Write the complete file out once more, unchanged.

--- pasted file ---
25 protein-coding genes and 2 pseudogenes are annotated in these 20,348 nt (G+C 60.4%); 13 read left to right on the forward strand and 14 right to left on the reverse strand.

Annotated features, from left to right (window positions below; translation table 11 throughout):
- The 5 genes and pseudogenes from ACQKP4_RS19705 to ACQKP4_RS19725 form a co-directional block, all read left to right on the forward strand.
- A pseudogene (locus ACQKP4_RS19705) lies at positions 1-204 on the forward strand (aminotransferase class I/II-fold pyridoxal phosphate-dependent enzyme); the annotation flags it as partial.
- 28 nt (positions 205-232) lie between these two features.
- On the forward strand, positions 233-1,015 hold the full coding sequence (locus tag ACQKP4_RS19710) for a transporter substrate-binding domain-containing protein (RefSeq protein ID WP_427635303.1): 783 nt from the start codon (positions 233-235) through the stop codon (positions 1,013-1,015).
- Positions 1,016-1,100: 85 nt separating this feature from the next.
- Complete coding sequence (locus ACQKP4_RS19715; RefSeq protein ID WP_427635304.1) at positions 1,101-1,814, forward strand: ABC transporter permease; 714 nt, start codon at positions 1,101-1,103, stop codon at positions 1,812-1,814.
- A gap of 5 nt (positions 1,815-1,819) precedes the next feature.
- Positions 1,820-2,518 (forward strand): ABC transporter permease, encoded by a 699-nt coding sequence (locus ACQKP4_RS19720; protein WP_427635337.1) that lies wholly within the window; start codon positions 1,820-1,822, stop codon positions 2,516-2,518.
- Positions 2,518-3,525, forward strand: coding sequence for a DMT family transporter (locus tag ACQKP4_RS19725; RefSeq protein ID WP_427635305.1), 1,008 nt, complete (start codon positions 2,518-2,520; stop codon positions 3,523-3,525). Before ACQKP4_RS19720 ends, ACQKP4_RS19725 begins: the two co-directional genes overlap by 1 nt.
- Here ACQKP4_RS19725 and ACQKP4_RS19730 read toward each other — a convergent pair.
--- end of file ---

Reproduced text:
25 protein-coding genes and 2 pseudogenes are annotated in these 20,348 nt (G+C 60.4%); 13 read left to right on the forward strand and 14 right to left on the reverse strand.

Annotated features, from left to right (window positions below; translation table 11 throughout):
- The 5 genes and pseudogenes from ACQKP4_RS19705 to ACQKP4_RS19725 form a co-directional block, all read left to right on the forward strand.
- A pseudogene (locus ACQKP4_RS19705) lies at positions 1-204 on the forward strand (aminotransferase class I/II-fold pyridoxal phosphate-dependent enzyme); the annotation flags it as partial.
- 28 nt (positions 205-232) lie between these two features.
- On the forward strand, positions 233-1,015 hold the full coding sequence (locus tag ACQKP4_RS19710) for a transporter substrate-binding domain-containing protein (RefSeq protein ID WP_427635303.1): 783 nt from the start codon (positions 233-235) through the stop codon (positions 1,013-1,015).
- Positions 1,016-1,100: 85 nt separating this feature from the next.
- Complete coding sequence (locus ACQKP4_RS19715; RefSeq protein ID WP_427635304.1) at positions 1,101-1,814, forward strand: ABC transporter permease; 714 nt, start codon at positions 1,101-1,103, stop codon at positions 1,812-1,814.
- A gap of 5 nt (positions 1,815-1,819) precedes the next feature.
- Positions 1,820-2,518 (forward strand): ABC transporter permease, encoded by a 699-nt coding sequence (locus ACQKP4_RS19720; protein WP_427635337.1) that lies wholly within the window; start codon positions 1,820-1,822, stop codon positions 2,516-2,518.
- Positions 2,518-3,525, forward strand: coding sequence for a DMT family transporter (locus tag ACQKP4_RS19725; RefSeq protein ID WP_427635305.1), 1,008 nt, complete (start codon positions 2,518-2,520; stop codon positions 3,523-3,525). Before ACQKP4_RS19720 ends, ACQKP4_RS19725 begins: the two co-directional genes overlap by 1 nt.
- Here ACQKP4_RS19725 and ACQKP4_RS19730 read toward each other — a convergent pair.